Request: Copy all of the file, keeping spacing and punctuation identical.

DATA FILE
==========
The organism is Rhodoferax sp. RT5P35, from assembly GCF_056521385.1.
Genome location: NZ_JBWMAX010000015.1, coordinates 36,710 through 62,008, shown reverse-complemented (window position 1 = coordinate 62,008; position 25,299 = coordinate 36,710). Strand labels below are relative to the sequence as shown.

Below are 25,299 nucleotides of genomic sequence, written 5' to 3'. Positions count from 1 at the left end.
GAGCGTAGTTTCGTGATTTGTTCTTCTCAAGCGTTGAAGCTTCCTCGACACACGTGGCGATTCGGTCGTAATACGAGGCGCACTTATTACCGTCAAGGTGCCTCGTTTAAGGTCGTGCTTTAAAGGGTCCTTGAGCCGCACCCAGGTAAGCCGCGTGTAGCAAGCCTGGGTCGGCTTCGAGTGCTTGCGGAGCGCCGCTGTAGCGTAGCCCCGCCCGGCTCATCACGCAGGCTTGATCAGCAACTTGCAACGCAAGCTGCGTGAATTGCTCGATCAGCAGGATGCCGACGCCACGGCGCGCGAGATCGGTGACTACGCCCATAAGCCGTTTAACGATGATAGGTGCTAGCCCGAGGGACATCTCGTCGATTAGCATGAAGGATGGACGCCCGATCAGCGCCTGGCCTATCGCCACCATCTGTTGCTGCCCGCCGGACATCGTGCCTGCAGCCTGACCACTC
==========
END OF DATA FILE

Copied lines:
The organism is Rhodoferax sp. RT5P35, from assembly GCF_056521385.1.
Genome location: NZ_JBWMAX010000015.1, coordinates 36,710 through 62,008, shown reverse-complemented (window position 1 = coordinate 62,008; position 25,299 = coordinate 36,710). Strand labels below are relative to the sequence as shown.

Below are 25,299 nucleotides of genomic sequence, written 5' to 3'. Positions count from 1 at the left end.
GAGCGTAGTTTCGTGATTTGTTCTTCTCAAGCGTTGAAGCTTCCTCGACACACGTGGCGATTCGGTCGTAATACGAGGCGCACTTATTACCGTCAAGGTGCCTCGTTTAAGGTCGTGCTTTAAAGGGTCCTTGAGCCGCACCCAGGTAAGCCGCGTGTAGCAAGCCTGGGTCGGCTTCGAGTGCTTGCGGAGCGCCGCTGTAGCGTAGCCCCGCCCGGCTCATCACGCAGGCTTGATCAGCAACTTGCAACGCAAGCTGCGTGAATTGCTCGATCAGCAGGATGCCGACGCCACGGCGCGCGAGATCGGTGACTACGCCCATAAGCCGTTTAACGATGATAGGTGCTAGCCCGAGGGACATCTCGTCGATTAGCATGAAGGATGGACGCCCGATCAGCGCCTGGCCTATCGCCACCATCTGTTGCTGCCCGCCGGACATCGTGCCTGCAGCCTGACCACTC